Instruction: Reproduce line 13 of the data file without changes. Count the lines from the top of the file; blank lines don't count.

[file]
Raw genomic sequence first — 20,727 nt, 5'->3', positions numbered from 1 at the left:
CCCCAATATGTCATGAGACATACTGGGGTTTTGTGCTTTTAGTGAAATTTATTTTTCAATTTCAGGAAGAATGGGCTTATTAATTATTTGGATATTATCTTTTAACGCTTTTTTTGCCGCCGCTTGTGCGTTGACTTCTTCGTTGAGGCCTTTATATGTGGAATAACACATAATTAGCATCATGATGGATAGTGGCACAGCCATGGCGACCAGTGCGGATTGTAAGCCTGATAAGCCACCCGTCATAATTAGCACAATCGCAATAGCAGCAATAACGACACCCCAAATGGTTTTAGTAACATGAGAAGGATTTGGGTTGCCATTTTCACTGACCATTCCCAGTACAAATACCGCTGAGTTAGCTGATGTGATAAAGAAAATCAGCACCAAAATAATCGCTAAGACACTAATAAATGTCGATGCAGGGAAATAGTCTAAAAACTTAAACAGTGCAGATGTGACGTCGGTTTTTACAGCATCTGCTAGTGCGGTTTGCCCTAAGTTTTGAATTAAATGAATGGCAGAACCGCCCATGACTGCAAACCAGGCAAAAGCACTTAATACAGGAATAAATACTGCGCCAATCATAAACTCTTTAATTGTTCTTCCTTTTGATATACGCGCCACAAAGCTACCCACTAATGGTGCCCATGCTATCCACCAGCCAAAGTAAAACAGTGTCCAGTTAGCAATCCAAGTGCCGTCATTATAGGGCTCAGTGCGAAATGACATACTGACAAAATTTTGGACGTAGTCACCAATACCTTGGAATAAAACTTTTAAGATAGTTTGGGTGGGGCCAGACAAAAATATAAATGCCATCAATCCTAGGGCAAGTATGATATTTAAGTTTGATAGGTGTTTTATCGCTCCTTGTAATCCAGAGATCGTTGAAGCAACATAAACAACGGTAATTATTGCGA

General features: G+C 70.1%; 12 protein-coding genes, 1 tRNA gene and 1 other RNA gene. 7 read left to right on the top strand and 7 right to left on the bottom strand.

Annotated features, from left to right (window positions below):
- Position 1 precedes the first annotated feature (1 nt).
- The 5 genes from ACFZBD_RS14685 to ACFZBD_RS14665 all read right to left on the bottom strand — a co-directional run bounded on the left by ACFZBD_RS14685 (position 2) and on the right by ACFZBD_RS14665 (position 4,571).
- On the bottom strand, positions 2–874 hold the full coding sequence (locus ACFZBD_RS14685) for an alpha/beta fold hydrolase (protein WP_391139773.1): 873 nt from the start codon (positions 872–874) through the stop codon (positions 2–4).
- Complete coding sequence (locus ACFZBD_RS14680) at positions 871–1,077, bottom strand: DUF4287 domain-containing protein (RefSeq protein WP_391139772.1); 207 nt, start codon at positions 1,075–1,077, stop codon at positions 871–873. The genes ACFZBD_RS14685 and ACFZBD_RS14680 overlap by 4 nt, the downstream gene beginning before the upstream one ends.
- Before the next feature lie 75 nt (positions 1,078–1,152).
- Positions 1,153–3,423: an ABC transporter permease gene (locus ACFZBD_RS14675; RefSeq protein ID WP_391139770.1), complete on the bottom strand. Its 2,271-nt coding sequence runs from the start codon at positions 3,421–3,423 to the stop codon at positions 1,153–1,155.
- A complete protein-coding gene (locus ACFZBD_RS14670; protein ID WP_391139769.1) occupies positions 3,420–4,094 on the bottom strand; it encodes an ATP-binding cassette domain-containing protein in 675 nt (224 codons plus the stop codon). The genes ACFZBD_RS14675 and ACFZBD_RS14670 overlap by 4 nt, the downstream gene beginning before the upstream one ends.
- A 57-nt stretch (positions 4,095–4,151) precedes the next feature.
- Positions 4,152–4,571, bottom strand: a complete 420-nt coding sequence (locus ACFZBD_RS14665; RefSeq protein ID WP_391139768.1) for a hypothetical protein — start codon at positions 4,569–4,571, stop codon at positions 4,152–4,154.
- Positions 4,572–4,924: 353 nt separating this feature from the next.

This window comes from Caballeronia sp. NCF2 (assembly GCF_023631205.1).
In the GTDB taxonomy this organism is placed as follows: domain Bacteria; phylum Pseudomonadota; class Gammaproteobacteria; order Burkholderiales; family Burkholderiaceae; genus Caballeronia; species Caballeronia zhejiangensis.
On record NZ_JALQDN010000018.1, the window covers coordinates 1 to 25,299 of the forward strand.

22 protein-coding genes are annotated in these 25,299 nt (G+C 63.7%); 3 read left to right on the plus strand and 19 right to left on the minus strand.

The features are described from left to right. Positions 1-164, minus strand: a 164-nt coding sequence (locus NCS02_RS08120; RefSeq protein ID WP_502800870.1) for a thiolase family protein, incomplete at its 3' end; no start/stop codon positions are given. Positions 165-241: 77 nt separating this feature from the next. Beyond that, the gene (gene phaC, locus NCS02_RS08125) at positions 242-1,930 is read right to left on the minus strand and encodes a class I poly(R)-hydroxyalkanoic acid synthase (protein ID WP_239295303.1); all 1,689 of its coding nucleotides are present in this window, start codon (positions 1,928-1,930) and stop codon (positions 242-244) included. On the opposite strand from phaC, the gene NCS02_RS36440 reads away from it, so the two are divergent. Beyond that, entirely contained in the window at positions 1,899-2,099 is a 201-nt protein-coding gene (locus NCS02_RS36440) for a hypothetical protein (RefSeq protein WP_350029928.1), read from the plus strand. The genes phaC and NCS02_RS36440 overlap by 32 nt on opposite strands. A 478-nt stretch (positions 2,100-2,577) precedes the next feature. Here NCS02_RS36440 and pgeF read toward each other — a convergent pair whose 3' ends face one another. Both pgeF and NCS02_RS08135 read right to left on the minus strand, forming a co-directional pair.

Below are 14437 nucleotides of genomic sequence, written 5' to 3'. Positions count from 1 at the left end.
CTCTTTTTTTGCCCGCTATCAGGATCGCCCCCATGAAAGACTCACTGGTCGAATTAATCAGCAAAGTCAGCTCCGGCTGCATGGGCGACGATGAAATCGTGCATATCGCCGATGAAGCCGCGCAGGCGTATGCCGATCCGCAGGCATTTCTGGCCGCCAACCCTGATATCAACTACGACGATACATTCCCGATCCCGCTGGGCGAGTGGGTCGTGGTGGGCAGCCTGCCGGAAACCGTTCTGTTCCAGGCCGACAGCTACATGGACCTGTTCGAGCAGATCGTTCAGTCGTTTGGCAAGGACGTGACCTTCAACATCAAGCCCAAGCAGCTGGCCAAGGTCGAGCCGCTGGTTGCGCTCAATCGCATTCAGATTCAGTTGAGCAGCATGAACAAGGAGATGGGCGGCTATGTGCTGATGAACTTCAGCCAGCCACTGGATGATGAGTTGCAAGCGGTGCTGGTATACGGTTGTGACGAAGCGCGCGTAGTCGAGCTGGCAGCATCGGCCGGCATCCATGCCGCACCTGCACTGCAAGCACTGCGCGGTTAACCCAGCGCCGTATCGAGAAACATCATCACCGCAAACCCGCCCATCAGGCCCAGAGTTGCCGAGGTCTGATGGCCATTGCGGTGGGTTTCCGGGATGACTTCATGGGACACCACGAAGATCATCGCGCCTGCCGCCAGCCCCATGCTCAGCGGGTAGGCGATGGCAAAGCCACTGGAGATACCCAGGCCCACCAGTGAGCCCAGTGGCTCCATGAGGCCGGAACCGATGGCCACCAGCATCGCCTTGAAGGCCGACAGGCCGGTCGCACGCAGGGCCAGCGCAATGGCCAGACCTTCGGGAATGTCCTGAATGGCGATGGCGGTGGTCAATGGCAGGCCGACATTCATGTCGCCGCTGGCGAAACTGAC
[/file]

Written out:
- Positions 4,152–4,571, bottom strand: a complete 420-nt coding sequence (locus ACFZBD_RS14665; RefSeq protein ID WP_391139768.1) for a hypothetical protein — start codon at positions 4,569–4,571, stop codon at positions 4,152–4,154.